The community of outdoor enthusiasts is on the whole a very welcoming group. If you want advice on hiking or cycling or boating or what not, they will give it, and even to a complete beginner.

And that’s the problem.

When a person starts participating in the outdoors, they need guidance. Too often what’s offered as guidanceĀ  translates into directions on what gear to buy. And even if this translation is in English its all Greek to the novice. Outdoors people let their enthusiasm combine with the desire to recommend the best equipment and all it does is produce confusion. And now to avoid my confusing you, let me give examples.

For instance, many people decide to take up cycling as a hobby as an aid to regain fitness or lose weight. I’ve seen posts on bicycle forums, even ones allegedly devoted to bigger and heavier cyclists, that recommend the first thing the new bike owner do is purchase a custom 36 or 40 spoke rear wheel build. The reasoning is sound – heavier riders put more weight on the rear wheel, and the stock wheel usually has a lesser spoke count and is more prone to spoke breakage and going out of true. A larger cyclist such as myself will invest in an upgraded wheel. And its worth considering if you are super obese.

But not all novice cyclists are super obese, and anyway the emphasis should be on the word “novice” and not cyclist. The new rider hasn’t even decided he’s remaining in the hobby yet, and already people are advising him that he needs to spend two hundred dollars on top of the cost of the bike in order to participate. Stock wheels aren’t made of paper. And they aren’t designed to fail. They will last enough for the newbie to decide if he likes riding a bike or not. And probably well beyond that. The rider should commit to the hobby before he commits his wallet to it. Otherwise gear becomes the gatekeeper, reinforcing the idea that participation is difficult and expensive.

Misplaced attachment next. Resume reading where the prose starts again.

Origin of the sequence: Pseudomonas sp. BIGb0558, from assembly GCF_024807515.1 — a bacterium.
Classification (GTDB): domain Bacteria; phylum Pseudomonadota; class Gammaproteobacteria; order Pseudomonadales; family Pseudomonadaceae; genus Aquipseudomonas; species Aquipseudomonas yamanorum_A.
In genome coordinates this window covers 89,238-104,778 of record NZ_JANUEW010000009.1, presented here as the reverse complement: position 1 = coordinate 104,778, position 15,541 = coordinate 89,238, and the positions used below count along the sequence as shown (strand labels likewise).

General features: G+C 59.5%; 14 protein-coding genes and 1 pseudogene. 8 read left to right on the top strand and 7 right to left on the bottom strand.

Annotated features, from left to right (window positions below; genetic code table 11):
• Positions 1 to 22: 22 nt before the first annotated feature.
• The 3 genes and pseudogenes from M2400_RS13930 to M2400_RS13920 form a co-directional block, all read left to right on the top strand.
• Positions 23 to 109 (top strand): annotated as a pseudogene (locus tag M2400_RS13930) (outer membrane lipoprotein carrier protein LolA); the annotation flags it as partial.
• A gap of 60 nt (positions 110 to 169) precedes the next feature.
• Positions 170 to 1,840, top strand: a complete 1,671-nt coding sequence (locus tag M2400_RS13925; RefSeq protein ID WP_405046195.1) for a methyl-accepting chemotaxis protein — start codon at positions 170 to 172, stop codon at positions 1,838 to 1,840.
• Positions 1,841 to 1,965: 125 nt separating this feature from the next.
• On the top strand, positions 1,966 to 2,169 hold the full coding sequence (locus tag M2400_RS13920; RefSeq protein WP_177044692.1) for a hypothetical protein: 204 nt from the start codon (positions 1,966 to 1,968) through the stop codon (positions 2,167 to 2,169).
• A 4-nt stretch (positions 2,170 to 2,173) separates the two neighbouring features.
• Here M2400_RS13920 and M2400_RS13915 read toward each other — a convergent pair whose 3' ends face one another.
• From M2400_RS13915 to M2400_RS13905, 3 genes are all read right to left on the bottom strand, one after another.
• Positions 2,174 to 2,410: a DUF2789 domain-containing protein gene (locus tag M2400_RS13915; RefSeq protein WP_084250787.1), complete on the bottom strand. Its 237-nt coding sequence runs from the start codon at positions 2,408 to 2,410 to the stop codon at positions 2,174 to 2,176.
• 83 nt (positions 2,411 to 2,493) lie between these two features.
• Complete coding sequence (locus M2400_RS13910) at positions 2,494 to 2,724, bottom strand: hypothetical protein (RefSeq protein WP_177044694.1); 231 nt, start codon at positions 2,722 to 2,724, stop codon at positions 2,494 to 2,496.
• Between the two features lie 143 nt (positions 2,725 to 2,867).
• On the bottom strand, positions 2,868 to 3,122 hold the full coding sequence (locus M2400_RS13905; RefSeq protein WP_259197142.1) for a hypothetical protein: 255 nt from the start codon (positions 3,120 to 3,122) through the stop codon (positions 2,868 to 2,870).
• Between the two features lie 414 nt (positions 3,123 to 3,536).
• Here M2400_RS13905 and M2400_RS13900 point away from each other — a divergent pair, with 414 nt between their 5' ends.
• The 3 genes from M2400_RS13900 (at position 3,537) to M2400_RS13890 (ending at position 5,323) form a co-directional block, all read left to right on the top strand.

But cycling is a gear-heavy recreation, you might say. Well, OK, here’s a hiking example. On my personal Facebook page I brought up this topic of gear gatekeeping, and in less than a dozen posts I was being told sock choice is vitally important for a beginning hiker. Sigh. The outdoors is for everyone provided you wear the right socks. Heck of a motto for a website.

2006 Neil
Me after a hike in my then new 30 dollar hiking boots. BTW that is not my van.

I remember one of my first hikes back in 2006, when I knew less than I do now. I brought a water bottle, but I wore cotton head to socks, and outside the socks were my now worn out and too large athletic shoes. And you know what? Aside from the choice of t shirt – it said “I am the kid your parents warned you about” – I wouldn’t change a thing. Yes, wicking fabrics and hiking poles and better boots and, ahem, high tech socks might have improved my experience. But they might not have. And I still had a great time. If you handed me a list of stuff I had to buy to hike a mile on level ground I might have gone back to the couch instead.

I can hear the protests. “But what about if….” Well, there are always exceptions to general rules. But the exceptions aren’t the general rules. And in the case of someone new to the outdoors the rule should be “the minimum gear it takes to participate.” For hiking and walking, that should be a pair of shoes they can walk in. The minimum can vary depending on the activity or other factors such as the health of the participant, but regardless, to get people active, don’t make equipment the gatekeeper. Share your passion, not your possessions. Get them outside and enjoying before you talk with them about your go to gear. Or your favorite brand of socks.